On Sat, May 5, 2012 at 7:16 AM, Stefan Sperling <stsp_at_elego.de> wrote:
> On Sat, May 05, 2012 at 07:06:27AM -0400, Nico Kadel-Garcia wrote:
> > Well, yes. There are SSL key based authentication methods, for example.
> > in theory, Kerberos can work out. Unfortunately, few small sites set up
> > Kerberos, and even sites that do don't mandate the use of the keys. Let's
> > actually look at the RHEL 6 mod_auth_kerb settings, shall we?
> > #<Location /private>
> > # SSLRequireSSL
> > # AuthType Kerberos
> > # AuthName "Kerberos Login"
> > # KrbMethodNegotiate On
> > # KrbMethodK5Passwd Off
> > # KrbAuthRealms EXAMPLE.COM
> > # Krb5KeyTab /etc/httpd/conf/keytab
> > # require valid-user
> > #</Location>
> > Not active by default nor configuerd for Subversion, that's OK.
> > KrbMedhodK5Passwd Off:, that prevents the use of pure password negotiaton
> > and forces clients to use Kerberos tickets. Except...... if you have
> RHEL 4
> > systems, or Subversion clients from older but still active systems,
> > screwed and must use password negotiation. That means password storage on
> > the client, of your *Kerberos passwords!!!!!*
> The root of this problem clearly is people using severely outdated
> software. If they do this, then they must live with the feature set
> that was available at the time the now outdated software was current.
And they will continue to do so. I've made a fair chunk of my salary in the
last 10 years upgrading systems. And reliance on a contemporary and
underdocumented feature set for basic software security in older
environments is.... well, it's quite dangerous to unsuspecting admins.
> > Note the unlisted default setting "KrbAuthoritative On". That one, set to
> > off, allows authentication to be passwd to other modules.
> Yes, you can chain them. What's your point? That people would
> inadvertantly keep entering a wrong password if the server is set
> up incorrectly?
No, no. That in many production and development environments they'd be
unable to use the sophisticated features that might help secure HTTP or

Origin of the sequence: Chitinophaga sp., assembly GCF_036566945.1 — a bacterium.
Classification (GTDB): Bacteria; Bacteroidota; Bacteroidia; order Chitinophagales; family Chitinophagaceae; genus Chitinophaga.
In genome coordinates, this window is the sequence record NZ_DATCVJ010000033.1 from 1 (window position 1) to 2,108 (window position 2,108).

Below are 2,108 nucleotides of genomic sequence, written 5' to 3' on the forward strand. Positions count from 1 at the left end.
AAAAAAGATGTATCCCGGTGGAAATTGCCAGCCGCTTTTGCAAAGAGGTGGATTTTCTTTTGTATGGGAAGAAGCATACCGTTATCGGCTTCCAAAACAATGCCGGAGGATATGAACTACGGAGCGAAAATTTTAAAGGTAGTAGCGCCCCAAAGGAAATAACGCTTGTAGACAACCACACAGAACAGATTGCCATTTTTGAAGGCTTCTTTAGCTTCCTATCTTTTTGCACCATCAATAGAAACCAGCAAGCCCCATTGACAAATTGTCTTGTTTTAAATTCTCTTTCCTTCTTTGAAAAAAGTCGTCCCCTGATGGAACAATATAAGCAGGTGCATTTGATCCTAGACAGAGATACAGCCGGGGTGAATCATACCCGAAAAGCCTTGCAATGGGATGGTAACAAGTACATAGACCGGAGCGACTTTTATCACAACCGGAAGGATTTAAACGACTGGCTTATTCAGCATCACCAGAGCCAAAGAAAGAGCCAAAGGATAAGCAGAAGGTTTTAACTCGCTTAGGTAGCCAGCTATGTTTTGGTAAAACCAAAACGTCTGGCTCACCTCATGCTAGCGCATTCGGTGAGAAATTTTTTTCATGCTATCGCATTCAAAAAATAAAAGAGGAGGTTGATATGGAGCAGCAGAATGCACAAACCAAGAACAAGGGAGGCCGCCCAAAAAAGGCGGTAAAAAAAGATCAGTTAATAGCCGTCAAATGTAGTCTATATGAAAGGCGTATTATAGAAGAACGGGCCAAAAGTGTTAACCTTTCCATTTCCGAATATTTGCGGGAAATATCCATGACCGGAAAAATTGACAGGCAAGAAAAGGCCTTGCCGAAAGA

HTTPS based access. So they'll either let it fall through to
non-properly-Kerberized access and wind up with plain text passwords, or
refuse to use the Kerberized access in the first place, and wind up right
back at the start of keeping their passwords in local clear text and having
to manage those.
I'm sorry to say that even in a properly Kerberized environment, the use of
"> # KrbMethodK5Passwd Off" is not as common as we'd like.
> > Also note: if the user is not in Kerberos, this becomes unusuable. Many
> > system accounts, such as "named" and "root", would benefit from
> > source control access to a read-only repository. (I'm preseint about just
> > such a setup for BIND in June.) Setting up Kerberos authentication for
> > system rather than user accounts becomes.... an adventure that could
> > require a lot of thought, especially for unattended operations.
> That is correct. Single-sign on is not very easy in the non-interactive
> case because, well, somebody has to sign on :)
> Setting up authenticated non-interactive access is always a bit tricky.
> That's one of the reasons I prefer svn+ssh: it's possible to enable an
`ssh-agent`, especially with tools like "keychain", that will easily load
and preserve such a key in the local environment.
> > So it's potentially *better* to use Kerberos, but it does present
> > configuration issues. It's certainly not plug and play, and it's very
> > for people to wind up storing their passwords in the clear again, only
> > time tied to their Kerberos passwords.
> I agree. However, your argument amounts to something like "if you create
> a subversion repository, never make backups, and then some day rm -rf
> the repository... you will lose all your data and cry". Well, yes, of
> If people don't use the system as intended, and as appropriate for their
> use cases, then what can the developers do to help them?
No, I'm saying "This security approach breaks down for this long list of
invividual problem cases". And it's partly why I urge the use of svn+ssh
based access, which does serve almost all the same needs but without the
same vulnerabilities. In the last six years, *none* of the multiple
Subversion server environments I've dealt with have been suitable for this
kind of Kerberized access, usually due to the need for unattended access
but often due to out of date client environments.
That sort of thing is why I've been publishing to Repoforge the backports
for RHEL 4 and RHEL 5 of current Subversions. It makes gnome-keyring
available for RHEL, and it makes subversion 1.6 and subversion 1.7
avaialble for RHEL 4, so that people will at least be *asked* before they
store plain text passwords.
Received on 2012-05-05 18:11:52 CEST